Embrace the Suck (and other lessons about writing from a budding guitar player)
Last June, I decided to finally get started on a bucket-list item by learning how to play the guitar. I’m a songwriter, and I really wanted to be able to play my songs, not to mention all the great guitar songs out there by other artists (yeah, I’ll admit it, I’m a John Denver fan). I’d bought a guitar a few years ago, played for a couple of months, then quit. This time I was determined to stick it out. But if you’ve ever tried to learn an instrument, you’ll feel my pain when I say it’s hard! After eight months, I’m nowhere near ready for public consumption. As I was strumming away last night, and hitting some really bad chords, I realized that learning to play the guitar has a lot in common with writing a book and trying to improve as a writer. Here are some takeaways from my attempt to play well enough that I wouldn’t be embarrassed for someone other than my husband to hear.
You have to be willing to suck: As you can tell by my comments above, I’ve got this one down. I definitely suck right now. I practice every day and yet my progress is slow. While I will admit to getting frustrated at times, I understand that I can’t skip the sucking phase. If I’m not willing to sound awful, I’ll just have to put the guitar away and give up. The same is true when you’re writing a book. If it’s your first, there’s going to be a steep learning curve. You not only have to come up with a great idea and write beautiful sentences, but you have to begin to master point of view, pacing, and characterization. Chances are your first draft isn’t going to be fabulous. But you can’t get to your second draft, or your second book, without getting that first draft down. So accept that it won’t be great, think of it as a learning process, and keep going. You won’t suck forever.
You have to be committed: Believe me, there are plenty of days that I’d rather sit down and read a book than practice. On really frustrating days, I wonder if I’m just not cut out to play the guitar and should quit. (My young-adult son, a guitar player himself, encouraged me by telling me it would eventually come, but it might take a long time because old people don’t learn as well. Thanks, sweetie!) But when I started playing this time, I committed to playing for a year before deciding whether to continue. I wanted to give myself time to get past the beginner phase before making any decisions. Finishing your novel probably feels equally daunting and, if you’re not committed, it will be easy to put it aside. Can you commit to finishing your first draft before you decide if the book has merit? Or maybe you can commit to writing for a certain amount of time every day or to scratching out a certain number of words a week. Find something you can commit to that will force you to put words on the page, even when you don’t feel like it.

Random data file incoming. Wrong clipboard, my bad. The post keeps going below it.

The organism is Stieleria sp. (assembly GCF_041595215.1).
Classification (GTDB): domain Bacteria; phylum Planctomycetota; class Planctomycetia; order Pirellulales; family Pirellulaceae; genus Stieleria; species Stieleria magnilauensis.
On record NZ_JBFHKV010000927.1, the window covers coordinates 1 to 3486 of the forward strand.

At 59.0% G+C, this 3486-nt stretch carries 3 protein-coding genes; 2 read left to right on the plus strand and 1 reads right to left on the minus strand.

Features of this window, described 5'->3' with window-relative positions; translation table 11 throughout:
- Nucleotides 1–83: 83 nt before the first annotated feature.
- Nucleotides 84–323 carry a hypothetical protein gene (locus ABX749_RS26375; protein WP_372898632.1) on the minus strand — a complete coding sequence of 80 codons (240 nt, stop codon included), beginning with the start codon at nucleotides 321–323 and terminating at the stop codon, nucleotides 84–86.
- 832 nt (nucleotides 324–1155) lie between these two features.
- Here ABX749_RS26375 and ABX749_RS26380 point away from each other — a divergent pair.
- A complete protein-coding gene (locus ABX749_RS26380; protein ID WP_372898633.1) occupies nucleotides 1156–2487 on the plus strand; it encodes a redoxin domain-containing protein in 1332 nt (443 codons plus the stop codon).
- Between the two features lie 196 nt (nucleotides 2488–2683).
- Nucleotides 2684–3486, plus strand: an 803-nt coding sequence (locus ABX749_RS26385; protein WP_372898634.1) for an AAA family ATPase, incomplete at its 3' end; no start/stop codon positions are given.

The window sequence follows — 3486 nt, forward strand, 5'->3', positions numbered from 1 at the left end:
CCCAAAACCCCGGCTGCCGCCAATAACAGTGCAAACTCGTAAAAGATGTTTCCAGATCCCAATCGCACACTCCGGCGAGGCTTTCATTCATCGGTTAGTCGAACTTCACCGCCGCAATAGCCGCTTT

You have to keep finding joy in the process: My guitar instructor gives me things to work on each week, and I dutifully practice those things between lessons. But sometimes I also find an easy song that I like and play it just for fun. Playing it just because I want to and not because I have to reinjects joy into my practice time. I’m still learning, but it doesn’t feel like practice. There are several ways you could do this with your writing. If you want to keep working on your book but you’re low on enthusiasm for whatever you should be doing next, do something that you really enjoy. Is writing emotion your strong suit? Tweak that scene back in chapter three where your protagonist argues with her husband. Excited by a scene that doesn’t come up for a few chapters? Write it now! You can always tweak it later, if you need to. If you want to take a break from writing your book, write some poetry or a song lyric or whatever else you love writing. Consider using writing prompts so you can have fun writing without having to struggle for an idea. Whatever you choose to do, just make sure it’s fun.
You might need help: The last time I tried to learn how to play the guitar, I taught myself. This time, I got a guitar instructor. Knowing that I have to play for him at my next lesson really motivates me to practice so I don’t embarrass myself! He also makes sure my form is right so I don’t ingrain bad habits. And he gives me ideas for how to improve when I feel stuck. In your writing life, you could get some outside help too. Get a writing coach to keep you motivated and on task. Get beta readers to let you know how the book is hitting readers at this stage. Hire an editor to push you deeper on storytelling elements or to fine-tune the words on the page. The opinion of someone who can look at your book objectively could be just what you need to take your book to the next level.
Learning to play guitar is difficult. So is writing a novel. But if you have patience with yourself, commit to doing what it takes, and enjoy the process as you improve, the sound of those future positive reviews will be music to your ears.